Publishers Need Popcorn, Not Paywalls


Credit: Francesco Rachello

Publishers across the world will be keenly scrutinizing the response to The Times

This article originally appeared in Forrester Research.


Nick Thomas

Thanks for all your comments.

Robert – fair point about the % of Guardian income from cover price, but then I’m not suggesting popcorn is the primary revenue stream. If companies can create 20% of total income from ancillary revenues that would be a pretty good way to go. By the way – popcorn, pies, tartlets – is there a pattern emerging here?!

Roger – agree absolutely re News Corp playing a bigger game, once The Times is bundled into Sky subscriptions etc. That would be a great example of ‘free’ access to content driving what are actually the core revenues of the business (ie broadband and PayTV). Not an option for all publishers, though.


Absolutely! Profiling and dynamic targeting with the right ads without interrupting the content experience is the way forward.

The better you treat the people reading your content, the more they’ll trust you and give you more information to even better profile them, give them more relevant supporting ad content and make more money without alienating readers.
You have to start somewhere and the source site and location of sign-up is a good place to start.

Roger Warner, C&M

Hey Nick. I think you and the Times are in agreement. They’re following the kinds of things you suggest, almost to the letter. i.e. cutting services up to match audience wants, needs and (important) platforms/devices. hence their ‘Popcorn’ (or whatever you want to call it) comes in the shape of Sky Sports. My relationship with the Times just changed. Now I have a relationship with News Corp content. (Blogged here – I’m thinking that makes Rupert a smart guy….


Great article, publishers can’t just sell space to the highest advertiser, they need to match the offer to the audience. They have the content and the following to deliver great advertising which would generate massive affiliate revenues. Something as simple as serving adverts based on site location coupled with browsing history would be a force to be reckoned with.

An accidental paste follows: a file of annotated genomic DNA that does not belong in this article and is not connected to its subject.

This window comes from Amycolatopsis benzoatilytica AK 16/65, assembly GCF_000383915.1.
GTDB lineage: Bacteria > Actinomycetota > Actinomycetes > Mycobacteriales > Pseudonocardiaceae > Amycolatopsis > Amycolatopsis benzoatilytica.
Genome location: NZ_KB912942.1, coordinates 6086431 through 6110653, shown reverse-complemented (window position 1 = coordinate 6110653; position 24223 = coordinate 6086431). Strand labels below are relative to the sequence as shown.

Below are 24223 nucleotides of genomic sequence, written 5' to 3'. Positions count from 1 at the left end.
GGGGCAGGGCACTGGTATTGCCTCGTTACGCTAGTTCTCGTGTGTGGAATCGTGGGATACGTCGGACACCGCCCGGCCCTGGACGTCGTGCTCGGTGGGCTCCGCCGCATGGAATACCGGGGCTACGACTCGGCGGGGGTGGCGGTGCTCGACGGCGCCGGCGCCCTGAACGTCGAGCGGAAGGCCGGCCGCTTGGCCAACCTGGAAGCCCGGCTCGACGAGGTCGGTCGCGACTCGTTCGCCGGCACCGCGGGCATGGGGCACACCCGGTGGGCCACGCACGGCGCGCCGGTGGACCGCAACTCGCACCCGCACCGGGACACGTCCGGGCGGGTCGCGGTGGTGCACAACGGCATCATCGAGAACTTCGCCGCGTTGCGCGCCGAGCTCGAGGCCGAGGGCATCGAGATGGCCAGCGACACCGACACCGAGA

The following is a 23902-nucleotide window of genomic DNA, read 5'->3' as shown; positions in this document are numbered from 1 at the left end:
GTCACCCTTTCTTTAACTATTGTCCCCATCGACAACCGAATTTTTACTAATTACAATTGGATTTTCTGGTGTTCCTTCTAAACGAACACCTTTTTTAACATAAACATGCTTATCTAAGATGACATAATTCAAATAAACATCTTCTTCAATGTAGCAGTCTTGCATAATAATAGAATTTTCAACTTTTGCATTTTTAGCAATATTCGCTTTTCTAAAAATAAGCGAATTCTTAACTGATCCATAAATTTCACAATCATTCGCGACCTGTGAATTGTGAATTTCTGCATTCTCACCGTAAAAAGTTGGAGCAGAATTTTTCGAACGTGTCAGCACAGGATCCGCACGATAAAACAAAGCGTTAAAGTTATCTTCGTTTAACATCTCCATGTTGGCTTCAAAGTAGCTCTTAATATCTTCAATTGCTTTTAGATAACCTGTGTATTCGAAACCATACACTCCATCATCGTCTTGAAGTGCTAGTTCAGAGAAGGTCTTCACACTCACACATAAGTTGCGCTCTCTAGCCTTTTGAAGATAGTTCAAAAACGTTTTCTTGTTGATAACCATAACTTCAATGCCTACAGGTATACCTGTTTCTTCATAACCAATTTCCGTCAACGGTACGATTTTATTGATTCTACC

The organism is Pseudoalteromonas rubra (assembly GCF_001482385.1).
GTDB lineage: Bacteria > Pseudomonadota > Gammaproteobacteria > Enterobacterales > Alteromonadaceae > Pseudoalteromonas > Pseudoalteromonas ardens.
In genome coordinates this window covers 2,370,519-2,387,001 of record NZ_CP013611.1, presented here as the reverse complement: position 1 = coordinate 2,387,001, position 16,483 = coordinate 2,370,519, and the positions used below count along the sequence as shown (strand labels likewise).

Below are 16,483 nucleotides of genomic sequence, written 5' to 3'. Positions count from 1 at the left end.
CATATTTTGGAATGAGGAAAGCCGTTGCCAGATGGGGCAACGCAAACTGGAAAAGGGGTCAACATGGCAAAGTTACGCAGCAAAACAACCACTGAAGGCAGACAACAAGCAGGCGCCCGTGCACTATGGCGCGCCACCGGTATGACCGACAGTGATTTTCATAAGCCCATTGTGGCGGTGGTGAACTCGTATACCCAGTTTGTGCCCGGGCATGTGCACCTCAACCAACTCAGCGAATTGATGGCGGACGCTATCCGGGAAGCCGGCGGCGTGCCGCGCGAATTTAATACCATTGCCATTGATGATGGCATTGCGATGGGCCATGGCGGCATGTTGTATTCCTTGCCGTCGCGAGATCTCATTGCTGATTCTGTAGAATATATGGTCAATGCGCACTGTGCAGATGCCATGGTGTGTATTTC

Paywalls are not the answer.

Terry Purvis

That’s how radio started in the 1920’s – receiver manufacturers creating attractive programming to stimulate demand for their sets. And Radio Veronica is a 1960’s example of the very same principle.


Publishers need Cracker Jacks. There’s a prize in every box. You need to crunch the numbers to get it popping up. Keep it sticky or get stuck in a hole.


Did movie theaters start allowing people in for free to sell more popcorn? That would certainly increase audience. An audience who pays something is more engaged and likely to pay for popcorn. An audience who gets in for free is more likely to trash the theater and ruin the experience for everyone else.


The popcorn for publishers is information service. The problem is newspapers, especially here in the USA focus more on ignoring the majority-minority (non-white) populations in the city they serve, sensationalizing inner city crime and promote celebrity gossip material. The office makeup of the local USA newspaper is a good ol boy organization trying to win good ol boys awards they give to each other every year. Newspaper status quo-orientated operation is a marginalized business model and I can careless about newspapers not adopting and trying to ride out the slide to zero.

What I care about are the new media firms and information services who are coming into the marketplace with popcorn to sell such as Reuters, selling vertical information, not trying to convince an old dog new tricks.

Robert Andrews

Thing is, what IS the popcorn for publishers?
Probably agree that they need to add popcorn to their mix, but they’re not necessarily there right now even in print. Per yesterday’s article, 52% of Guardian print income comes from the cover price. In other words, the content IS what people are paying for (?).
DMGT makes loads of money from wine… maybe foodstuffs are an avenue… I wonder if the popcorn for publishers… is popcorn ;-)

Carolyn Morgan

Agree with the point that content is a way to attract an audience, and then there are many new revenue streams that can be exploited. Clever b2b and specialist consumer businesses worked this out a while ago. Some of them are featured in the media pioneer awards:
More ideas in this article based on the Specialist Media Show conference sessions:
Not so sure about the popcorn, though…

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